<< Chapter < Page | Chapter >> Page > |
A change in gravitational potential (ΔV) is equal to the negative of work by gravity on a unit mass,
$$\Delta V=-E\Delta r$$
For infinitesimal change, we can write the equation,
$$\Rightarrow dV=-Edr$$
$$\Rightarrow E=-\frac{dV}{dr}$$
Thus, if we know potential function, we can find corresponding field strength. In words, gravitational field strength is equal to the negative potential gradient of the gravitational field. We should be slightly careful here. This is a relationship between a vector and scalar quantity. We have taken the advantage by considering field in one direction only and expressed the relation in scalar form, where sign indicates the direction with respect to assumed positive reference direction. In three dimensional region, the relation is written in terms of a special vector operator called “grad”.
Further, we can see here that gravitational field – a vector – is related to gravitational potential (scalar) and position in scalar form. We need to resolve this so that evaluation of the differentiation on the right yields the desired vector force. As a matter of fact, we handle this situation in a very unique way. Here, the differentiation in itself yields a vector. In three dimensions, we define an operator called “grad” as :
$$\mathrm{grad}=\left(\frac{\partial}{\partial x}i+\frac{\partial}{\partial y}j+\frac{\partial}{\partial z}k\right)$$
where " $\frac{\partial}{\partial x}$ ” is partial differentiation operator with respect to "x". This is same like normal differentiation except that it considers other dimensions (y,z) constant. In terms of “grad”,
$$E=-\mathrm{grad}\phantom{\rule{2pt}{0ex}}V$$
Gravitational potential energy of a particle of mass “m” is related to gravitational potential of the field by the equation,
$$U=mV$$
This relation is quite handy in calculating potential energy and hence “self energy” of a system of particles or a rigid body. If we recall, then we calculated “self energy” of a system of particles by a summation process of work in which particles are brought from infinity one by one. The important point was that the gravitational force working on the particle kept increasing as more and more particles were assembled. This necessitated to calculate work by gravitational forces due to each particle present in the region, where they are assembled.
Now, we can use the “known” expressions of gravitational potential to determine gravitational potential energy of a system, including rigid body. We shall derive expressions of potential energy for few regular geometric bodies in the next module. One of the important rigid body is spherical shell, whose gravitational potential is given as :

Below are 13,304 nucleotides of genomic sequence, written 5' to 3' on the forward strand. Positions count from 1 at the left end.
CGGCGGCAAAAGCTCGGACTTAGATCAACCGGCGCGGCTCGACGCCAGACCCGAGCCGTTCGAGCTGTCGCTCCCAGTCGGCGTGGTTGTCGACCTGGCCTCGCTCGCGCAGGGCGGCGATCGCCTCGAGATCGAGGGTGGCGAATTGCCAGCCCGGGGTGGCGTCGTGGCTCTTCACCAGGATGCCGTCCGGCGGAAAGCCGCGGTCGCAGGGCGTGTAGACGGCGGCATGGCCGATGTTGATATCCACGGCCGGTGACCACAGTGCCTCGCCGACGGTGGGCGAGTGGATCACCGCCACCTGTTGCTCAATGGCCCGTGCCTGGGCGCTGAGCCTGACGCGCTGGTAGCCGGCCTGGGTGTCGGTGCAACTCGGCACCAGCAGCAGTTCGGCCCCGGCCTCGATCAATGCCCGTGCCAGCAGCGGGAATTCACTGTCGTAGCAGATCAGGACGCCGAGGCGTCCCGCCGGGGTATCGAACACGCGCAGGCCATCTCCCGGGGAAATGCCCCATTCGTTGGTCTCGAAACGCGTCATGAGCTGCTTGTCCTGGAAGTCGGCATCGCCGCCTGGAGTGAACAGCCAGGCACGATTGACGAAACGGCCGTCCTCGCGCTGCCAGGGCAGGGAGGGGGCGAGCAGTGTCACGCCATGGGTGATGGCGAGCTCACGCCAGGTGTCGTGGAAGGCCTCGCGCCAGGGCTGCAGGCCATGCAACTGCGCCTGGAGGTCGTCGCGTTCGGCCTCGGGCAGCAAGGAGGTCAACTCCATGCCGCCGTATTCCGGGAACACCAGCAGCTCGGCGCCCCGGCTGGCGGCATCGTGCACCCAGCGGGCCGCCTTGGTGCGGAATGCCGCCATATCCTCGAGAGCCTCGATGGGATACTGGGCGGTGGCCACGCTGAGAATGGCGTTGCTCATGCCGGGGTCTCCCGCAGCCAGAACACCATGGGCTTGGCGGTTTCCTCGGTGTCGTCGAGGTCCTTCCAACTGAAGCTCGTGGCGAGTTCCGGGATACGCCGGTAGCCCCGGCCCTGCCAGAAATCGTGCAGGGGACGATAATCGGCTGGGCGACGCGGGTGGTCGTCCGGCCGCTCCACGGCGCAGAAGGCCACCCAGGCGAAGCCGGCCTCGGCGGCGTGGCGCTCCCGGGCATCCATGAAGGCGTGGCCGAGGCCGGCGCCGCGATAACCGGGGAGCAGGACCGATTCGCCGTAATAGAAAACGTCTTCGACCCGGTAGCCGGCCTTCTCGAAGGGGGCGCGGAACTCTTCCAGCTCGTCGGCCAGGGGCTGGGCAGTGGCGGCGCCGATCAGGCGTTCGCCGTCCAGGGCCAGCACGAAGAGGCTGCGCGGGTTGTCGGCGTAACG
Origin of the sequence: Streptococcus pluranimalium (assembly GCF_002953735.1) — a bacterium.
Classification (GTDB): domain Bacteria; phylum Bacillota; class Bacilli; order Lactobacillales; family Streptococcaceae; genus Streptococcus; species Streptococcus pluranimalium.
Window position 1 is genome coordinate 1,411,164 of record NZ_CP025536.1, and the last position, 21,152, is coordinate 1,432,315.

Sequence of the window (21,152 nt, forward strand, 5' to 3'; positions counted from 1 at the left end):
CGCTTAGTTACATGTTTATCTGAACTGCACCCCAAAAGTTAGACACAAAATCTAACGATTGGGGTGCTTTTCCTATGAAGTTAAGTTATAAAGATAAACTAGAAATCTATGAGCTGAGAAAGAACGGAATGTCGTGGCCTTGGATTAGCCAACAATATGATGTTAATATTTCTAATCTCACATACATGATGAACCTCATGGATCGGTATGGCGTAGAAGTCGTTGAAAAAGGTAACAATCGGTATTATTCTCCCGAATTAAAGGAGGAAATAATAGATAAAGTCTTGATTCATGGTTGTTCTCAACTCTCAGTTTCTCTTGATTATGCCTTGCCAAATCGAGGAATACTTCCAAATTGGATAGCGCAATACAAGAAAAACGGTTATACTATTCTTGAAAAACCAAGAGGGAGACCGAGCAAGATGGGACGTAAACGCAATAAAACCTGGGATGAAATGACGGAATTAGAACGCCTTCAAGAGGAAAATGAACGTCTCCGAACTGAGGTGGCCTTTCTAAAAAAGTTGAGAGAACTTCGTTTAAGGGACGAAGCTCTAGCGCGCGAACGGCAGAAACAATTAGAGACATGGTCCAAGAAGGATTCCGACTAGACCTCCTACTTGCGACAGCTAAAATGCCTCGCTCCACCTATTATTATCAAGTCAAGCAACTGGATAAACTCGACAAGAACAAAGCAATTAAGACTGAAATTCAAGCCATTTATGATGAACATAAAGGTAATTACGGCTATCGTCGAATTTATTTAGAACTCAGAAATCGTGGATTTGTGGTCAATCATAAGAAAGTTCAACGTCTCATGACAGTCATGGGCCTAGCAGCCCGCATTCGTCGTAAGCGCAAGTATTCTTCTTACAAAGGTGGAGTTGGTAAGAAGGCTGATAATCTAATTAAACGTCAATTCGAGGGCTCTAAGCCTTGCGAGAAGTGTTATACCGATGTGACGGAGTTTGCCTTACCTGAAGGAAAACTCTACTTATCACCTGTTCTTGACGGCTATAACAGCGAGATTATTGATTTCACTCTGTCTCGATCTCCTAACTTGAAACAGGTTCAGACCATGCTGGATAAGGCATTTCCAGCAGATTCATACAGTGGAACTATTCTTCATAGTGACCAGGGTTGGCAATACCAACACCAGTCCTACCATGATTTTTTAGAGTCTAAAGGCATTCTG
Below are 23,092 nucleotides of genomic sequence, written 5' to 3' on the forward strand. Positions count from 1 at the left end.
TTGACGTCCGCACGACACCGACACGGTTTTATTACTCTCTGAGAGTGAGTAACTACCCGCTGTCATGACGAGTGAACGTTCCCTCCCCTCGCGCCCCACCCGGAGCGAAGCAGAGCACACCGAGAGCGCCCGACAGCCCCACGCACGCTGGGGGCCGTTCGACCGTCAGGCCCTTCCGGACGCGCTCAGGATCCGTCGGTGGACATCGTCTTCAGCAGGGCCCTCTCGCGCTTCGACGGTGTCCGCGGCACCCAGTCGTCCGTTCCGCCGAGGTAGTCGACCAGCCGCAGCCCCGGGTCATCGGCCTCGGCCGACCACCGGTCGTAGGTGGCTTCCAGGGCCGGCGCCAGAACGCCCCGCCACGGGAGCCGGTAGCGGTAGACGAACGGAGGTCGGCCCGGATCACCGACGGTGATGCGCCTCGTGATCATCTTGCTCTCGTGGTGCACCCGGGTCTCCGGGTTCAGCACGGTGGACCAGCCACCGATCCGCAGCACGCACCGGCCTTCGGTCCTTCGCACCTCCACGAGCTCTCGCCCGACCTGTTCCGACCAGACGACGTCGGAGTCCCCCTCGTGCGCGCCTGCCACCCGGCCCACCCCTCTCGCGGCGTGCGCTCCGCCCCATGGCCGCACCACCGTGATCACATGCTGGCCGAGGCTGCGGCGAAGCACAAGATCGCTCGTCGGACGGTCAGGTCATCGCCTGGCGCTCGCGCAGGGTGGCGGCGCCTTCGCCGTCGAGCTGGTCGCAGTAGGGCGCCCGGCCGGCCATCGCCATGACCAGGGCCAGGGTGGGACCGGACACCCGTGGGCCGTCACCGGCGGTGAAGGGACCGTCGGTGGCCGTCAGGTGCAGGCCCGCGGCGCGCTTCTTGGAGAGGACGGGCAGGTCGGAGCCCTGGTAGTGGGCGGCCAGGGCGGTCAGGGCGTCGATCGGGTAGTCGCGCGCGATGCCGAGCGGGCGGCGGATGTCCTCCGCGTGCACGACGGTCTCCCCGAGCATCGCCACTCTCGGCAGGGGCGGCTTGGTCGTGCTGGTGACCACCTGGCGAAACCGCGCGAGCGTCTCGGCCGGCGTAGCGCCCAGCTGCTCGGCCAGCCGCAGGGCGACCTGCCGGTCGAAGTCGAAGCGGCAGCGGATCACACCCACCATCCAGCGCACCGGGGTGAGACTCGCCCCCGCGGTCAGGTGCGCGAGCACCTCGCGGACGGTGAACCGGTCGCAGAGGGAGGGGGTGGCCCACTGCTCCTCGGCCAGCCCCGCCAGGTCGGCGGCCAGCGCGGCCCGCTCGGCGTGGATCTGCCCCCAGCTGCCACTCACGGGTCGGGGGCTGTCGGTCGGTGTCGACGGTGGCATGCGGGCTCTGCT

For a point inside or on the shell of radius “a”,
$$V=-\frac{GM}{a}$$
This means that potential inside the shell is constant and is equal to potential at the surface.
For a point outside shell of radius “a” (at a linear distance, “r” from the center of shell) :
$$V=-\frac{GM}{r}$$
This means that shell behaves as a point mass for potential at a point outside the shell. These known expressions allow us to calculate gravitational potential energy of the spherical shell as explained in the section below.
The self potential energy is equal to work done by external force in assembling the shell bit by bit. Since zero gravitational potential energy is referred to infinity, the work needs to be calculated for a small mass at a time in bringing the same from infinity.
In order to calculate work, we draw a strategy in which we consider that some mass has already been placed symmetrically on the shell. As such, it has certain gravitational potential. When a small mass “dm” is brought, the change in potential energy is given by :
$$dU=Vdm=-\frac{Gm}{R}dm$$
We can determine total potential energy of the shell by integrating the expressions on either side of the equation,
$$\Rightarrow \int dU=-\frac{G}{R}\int mdm$$
Taking constants out from the integral on the right side and taking into account the fact that initial potential energy of the shell is zero, we have :
$$\Rightarrow U=-\frac{G}{R}[\frac{{m}^{2}}{2}\underset{0}{\overset{M}{]}}$$
$$\Rightarrow U=-\frac{G{M}^{2}}{2R}$$
This is total potential energy of the shell, which is equal to work done in bringing mass from infinity to form the shell. This expression, therefore, represents the self potential energy of the shell.
In the same manner, we can also find “self energy” of a solid sphere, if we know the expression for the gravitational potential due to a solid sphere.
Notification Switch
Would you like to follow the 'Physics for k-12' conversation and receive update notifications?